Collage by Minna Gilligan, using a photo by Autumn de Wilde.

Collage by Minna Gilligan, using a photo by Autumn de Wilde.

Jenny Lewis’s nearly two decades-long career as a musician is really something to behold. She’s recorded three solo albums and six with her band Rilo Kiley, and she has collaborated with acts such as the Postal Service, the Watson Twins, and Elvis Costello. In January, the former child actor and California native will re-issue her beautiful, first solo album, Rabbit Fur Coat, which will be 10 years old!

I talked with Jenny about becoming a solo artist, how the meaning of her songs has changed with time, and how to keep fighting to get the sometimes-elusive creative results you want.

HAZEL CILLS: When did you first get the urge to start writing music?

JENNY LEWIS: My mother’s record collection was really amazing. I grew up listening to a lot of female singer-songwriters, and that’s what sparked my interest in songs. But when I discovered hip-hop–that was my music, the music I didn’t share with my mom. That’s when I started writing lyrics. The words came first, before the music for me.

Some singer-songwriters scrap material they know won’t work right away, but some hold on to everything. Do you consider everything you write potential material?

I just write shit down constantly. I have shoe boxes filled with barf bags from airplanes that I’ve just written aimlessly on. I collect all these scraps, and I’ll occasionally go back and lay them out and write something from them. But there’s a ton of stuff that doesn’t get used, or verses that are cut or altered dramatically. [When] working on The Voyager with Ryan [Adams], I would come in with what I thought was a complete song and he’d cut verses out. It was cool to have a perspective like that.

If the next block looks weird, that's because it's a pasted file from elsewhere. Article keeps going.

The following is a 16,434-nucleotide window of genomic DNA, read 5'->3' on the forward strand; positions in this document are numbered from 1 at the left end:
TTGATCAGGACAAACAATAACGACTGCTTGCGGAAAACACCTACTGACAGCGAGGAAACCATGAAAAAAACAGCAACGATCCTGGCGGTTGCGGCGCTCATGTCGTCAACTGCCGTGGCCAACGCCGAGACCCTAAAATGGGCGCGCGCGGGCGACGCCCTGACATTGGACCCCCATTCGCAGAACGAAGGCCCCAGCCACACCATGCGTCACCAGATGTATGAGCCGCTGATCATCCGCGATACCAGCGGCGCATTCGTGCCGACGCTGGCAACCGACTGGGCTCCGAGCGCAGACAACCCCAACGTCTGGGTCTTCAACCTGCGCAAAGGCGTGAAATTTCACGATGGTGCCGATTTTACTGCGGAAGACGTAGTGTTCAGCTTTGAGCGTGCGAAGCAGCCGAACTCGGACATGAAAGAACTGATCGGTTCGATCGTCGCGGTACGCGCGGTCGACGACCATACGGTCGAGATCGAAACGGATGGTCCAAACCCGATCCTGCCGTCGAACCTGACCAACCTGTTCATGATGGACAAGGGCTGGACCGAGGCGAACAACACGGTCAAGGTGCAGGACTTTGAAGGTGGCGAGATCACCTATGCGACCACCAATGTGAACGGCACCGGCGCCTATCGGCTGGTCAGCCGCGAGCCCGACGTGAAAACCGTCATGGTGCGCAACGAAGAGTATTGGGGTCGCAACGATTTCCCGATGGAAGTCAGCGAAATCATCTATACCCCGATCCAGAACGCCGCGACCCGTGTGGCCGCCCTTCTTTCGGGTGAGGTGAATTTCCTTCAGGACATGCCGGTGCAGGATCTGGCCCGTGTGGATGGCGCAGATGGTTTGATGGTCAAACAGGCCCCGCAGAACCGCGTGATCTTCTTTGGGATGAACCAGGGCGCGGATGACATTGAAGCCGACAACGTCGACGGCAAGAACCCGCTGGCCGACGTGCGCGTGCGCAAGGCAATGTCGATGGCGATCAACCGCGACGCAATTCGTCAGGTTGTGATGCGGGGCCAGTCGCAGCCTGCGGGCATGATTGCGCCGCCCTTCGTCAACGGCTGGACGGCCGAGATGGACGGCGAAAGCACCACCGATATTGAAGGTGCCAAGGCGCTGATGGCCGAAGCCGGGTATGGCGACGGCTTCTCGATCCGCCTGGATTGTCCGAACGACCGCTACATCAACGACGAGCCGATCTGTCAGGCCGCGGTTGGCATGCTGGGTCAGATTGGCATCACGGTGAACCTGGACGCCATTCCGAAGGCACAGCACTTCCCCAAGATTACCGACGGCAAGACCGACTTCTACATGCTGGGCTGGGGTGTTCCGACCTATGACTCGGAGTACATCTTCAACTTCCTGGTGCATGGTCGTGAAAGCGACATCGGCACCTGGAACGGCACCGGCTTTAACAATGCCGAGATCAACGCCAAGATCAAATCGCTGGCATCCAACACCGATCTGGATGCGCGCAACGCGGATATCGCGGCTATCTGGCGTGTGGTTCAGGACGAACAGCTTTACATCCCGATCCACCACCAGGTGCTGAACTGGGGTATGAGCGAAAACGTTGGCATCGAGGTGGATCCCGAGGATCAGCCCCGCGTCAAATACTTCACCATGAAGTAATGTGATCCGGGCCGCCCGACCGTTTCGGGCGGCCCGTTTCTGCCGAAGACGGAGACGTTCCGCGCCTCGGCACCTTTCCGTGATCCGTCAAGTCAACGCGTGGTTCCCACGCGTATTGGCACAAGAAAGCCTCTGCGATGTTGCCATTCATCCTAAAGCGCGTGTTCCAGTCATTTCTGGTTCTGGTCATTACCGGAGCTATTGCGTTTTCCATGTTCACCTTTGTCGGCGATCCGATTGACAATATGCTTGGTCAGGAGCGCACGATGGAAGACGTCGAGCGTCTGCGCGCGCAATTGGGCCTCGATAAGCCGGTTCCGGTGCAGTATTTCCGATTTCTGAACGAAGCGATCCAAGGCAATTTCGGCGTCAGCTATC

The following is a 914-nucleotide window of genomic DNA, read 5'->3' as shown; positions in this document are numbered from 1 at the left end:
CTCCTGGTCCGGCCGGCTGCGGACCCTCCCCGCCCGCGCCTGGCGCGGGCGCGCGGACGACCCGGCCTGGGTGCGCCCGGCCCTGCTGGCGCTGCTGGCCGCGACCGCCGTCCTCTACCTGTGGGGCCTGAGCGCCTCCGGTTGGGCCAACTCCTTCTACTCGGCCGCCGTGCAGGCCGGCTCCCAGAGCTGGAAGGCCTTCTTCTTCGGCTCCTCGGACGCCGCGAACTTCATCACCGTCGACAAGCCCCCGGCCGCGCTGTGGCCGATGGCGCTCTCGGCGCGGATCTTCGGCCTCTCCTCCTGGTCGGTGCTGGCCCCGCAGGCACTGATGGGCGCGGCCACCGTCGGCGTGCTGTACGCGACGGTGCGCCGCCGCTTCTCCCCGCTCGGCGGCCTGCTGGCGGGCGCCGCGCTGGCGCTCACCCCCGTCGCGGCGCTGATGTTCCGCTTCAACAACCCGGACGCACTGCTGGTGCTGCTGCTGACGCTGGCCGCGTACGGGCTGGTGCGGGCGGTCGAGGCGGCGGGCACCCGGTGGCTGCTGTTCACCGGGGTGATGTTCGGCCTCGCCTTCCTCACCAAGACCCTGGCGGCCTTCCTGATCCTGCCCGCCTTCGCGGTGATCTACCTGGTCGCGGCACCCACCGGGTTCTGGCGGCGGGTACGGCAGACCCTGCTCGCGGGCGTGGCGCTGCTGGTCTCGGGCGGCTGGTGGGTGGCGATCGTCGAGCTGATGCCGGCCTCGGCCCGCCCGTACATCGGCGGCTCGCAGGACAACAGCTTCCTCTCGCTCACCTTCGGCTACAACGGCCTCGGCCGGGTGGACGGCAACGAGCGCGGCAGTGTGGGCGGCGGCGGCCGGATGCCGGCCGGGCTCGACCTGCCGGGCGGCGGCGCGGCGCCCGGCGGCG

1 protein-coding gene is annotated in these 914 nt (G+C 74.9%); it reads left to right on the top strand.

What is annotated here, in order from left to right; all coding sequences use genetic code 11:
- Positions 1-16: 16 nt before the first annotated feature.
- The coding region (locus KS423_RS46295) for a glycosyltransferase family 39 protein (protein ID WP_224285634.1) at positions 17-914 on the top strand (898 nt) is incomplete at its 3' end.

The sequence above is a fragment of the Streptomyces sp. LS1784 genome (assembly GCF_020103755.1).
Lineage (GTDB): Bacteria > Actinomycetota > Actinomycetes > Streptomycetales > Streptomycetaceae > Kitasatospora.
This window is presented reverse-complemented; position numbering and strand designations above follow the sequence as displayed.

You’ve said that Rilo Kiley was sort of a group of outcasts when you started playing music in the ’90s. How did you make your own scene?

We certainly were outcasts in our minds and hearts. Blake [Sennett] and I had come from this background of child acting and passed out, in a way. In the beginning, we were almost apologetic about our pasts. We collected fans in L.A., and then our world bumped up against Elliott Smith’s world and that guided us along.

When Rilo Kiley released Under the Blacklight, some fans were mad the group was going to a major label. How do you shrug off widespread criticism of work you really care about?

That was such a weird period, when we were making that record. I think it’s inaccurate to blame a major label—we were just an indie band working with a major label. We were really passionate about those songs. Only time will tell…If it’s good, it will last. If it’s not, people move on. People say things all the time. You have to just keep writing and keep working, you can’t get hung up on whether people like it or not. And I don’t think that’s a perfect record, by any stretch. I like some of it more than I like some of the other songs, but I certainly don’t know if it deserved the hatred. I think it was also linked with the video that came first, “The Moneymaker,” which I play in my set now. [Laughs] Not only did people hate that song, but they hated the video directed by Autumn de Wilde, which was a long-form video about pornography. It was a bold move to make.